My initial response to Milligan’s 4 Corners report was to say on Twitter that it would sit proudly alongside other ground-breaking journalism to this end, including Buzzfeed’s decision to publish the Stanford rape victim’s impact statement in full, and New York Magazine’s decision to feature 35 Cosby accusers on the front cover telling their story of a  “culture that wouldn’t listen”.

If the “culture is now listening”, the media must continue to tell these stories

The culture is indeed now listening. And for that we have women like Mullins and the countless others who have shared their stories via #MeToo to thank. And we also have the journalists to thank, including Jodi Kantor and Megan Twohey of the New York Times and Rowan Farrow of the New Yorker, for helping open the floodgates with their reporting.

Just to highlight how far we have come, we need only go back to the first Lazarus rape trial in 2015.

A comprehensive analysis of the reporting of that trial conducted by researchers on behalf of Our Watch, the national foundation to prevent violence against women (where I worked at the time), noted a “disproportionate focus on the accused compared to the complainant, including his family relations and the effect the case had on him and the associated ‘muted’ and selective reporting of the victim impact statement”.

Yes, you read that right. There was a strong tendency by many in the media to “mute” the victim impact statement and focus on the point of view of Lazarus.

There was nothing “muted” about the 4Corners report. Mullins and her perspective were front and centre. She led the report in her own words. “My name is Saxon Mullins. In 2013, when I was 18 years old, I was raped in an alley way in King’s Cross”, she says. Mullins goes on to describe the impact the experience has had on her life, again in her own words.

Warnings that some parts of the industry are backing away from #MeToo

But having sang the praises of many in the media who are telling these stories with greater frequency and incredible sensitivity, a word of warning.

Milligan’s 4Corners report aired a week after News Corp Australia’s national editorial counsel and former Press Freedom medal winner Michael Cameron warned that Australia’s strict defamation laws were preventing many journalists from telling these kinds of stories.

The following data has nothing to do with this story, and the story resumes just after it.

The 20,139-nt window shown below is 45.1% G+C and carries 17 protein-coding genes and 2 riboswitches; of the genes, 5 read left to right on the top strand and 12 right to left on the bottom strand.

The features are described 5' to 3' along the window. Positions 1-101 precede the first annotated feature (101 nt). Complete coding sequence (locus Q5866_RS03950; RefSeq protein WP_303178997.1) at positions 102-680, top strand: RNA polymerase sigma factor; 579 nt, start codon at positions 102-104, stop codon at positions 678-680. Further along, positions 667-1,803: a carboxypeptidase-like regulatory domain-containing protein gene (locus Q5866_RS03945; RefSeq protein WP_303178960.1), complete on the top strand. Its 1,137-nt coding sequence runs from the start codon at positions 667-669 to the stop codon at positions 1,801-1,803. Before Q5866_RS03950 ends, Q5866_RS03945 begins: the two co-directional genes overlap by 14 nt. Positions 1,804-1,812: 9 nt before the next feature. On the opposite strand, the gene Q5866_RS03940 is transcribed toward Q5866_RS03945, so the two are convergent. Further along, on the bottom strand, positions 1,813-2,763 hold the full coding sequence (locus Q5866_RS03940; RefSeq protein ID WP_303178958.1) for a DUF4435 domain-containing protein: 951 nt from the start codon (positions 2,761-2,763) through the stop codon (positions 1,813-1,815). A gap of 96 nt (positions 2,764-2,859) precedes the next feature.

And Milligan’s report came just days after Tracey Spicer gave a dire warning at the Sydney Writer’s Festival that some in the industry were backing away from #MeToo in Australia for other, less understandable, reasons.

“Recently, in the last two months, I’ve seen mainstream – what we would call ‘old media’ – organisations starting to pull away from some of these stories…Not only is it costly, not only is it difficult because of defamation, but ‘it’s getting a little bit too close to our executives’. And that is a true story,” said Spicer.

I hope the Australian media, inspired by Mullins’ bravery in speaking out and by the impact of Milligan and the work of other journalists in relation to this case, will continue to play an important role in the next chapters of the #MeToo. Even despite the challenges and despite how “uncomfortably close” some of these stories may get.

And I hope the impact of the stories that do come to light here in Australia will help prompt a much-needed debate about our defamation laws and the extent to which they protect perpetrators.

In the US, #MeToo investigations have continued apace, with two significant new reports in the last week exposing more allegations against veteran journalist Charlie Rose and the New York Attorney General Eric Scheiderman.

Change is possible, as we have seen this week. But only if women can continue to speak out, and only if their stories, and the stories of the systemic failures their individual experiences highlight, are told.

Kristine Ziwica tweets @KZiwica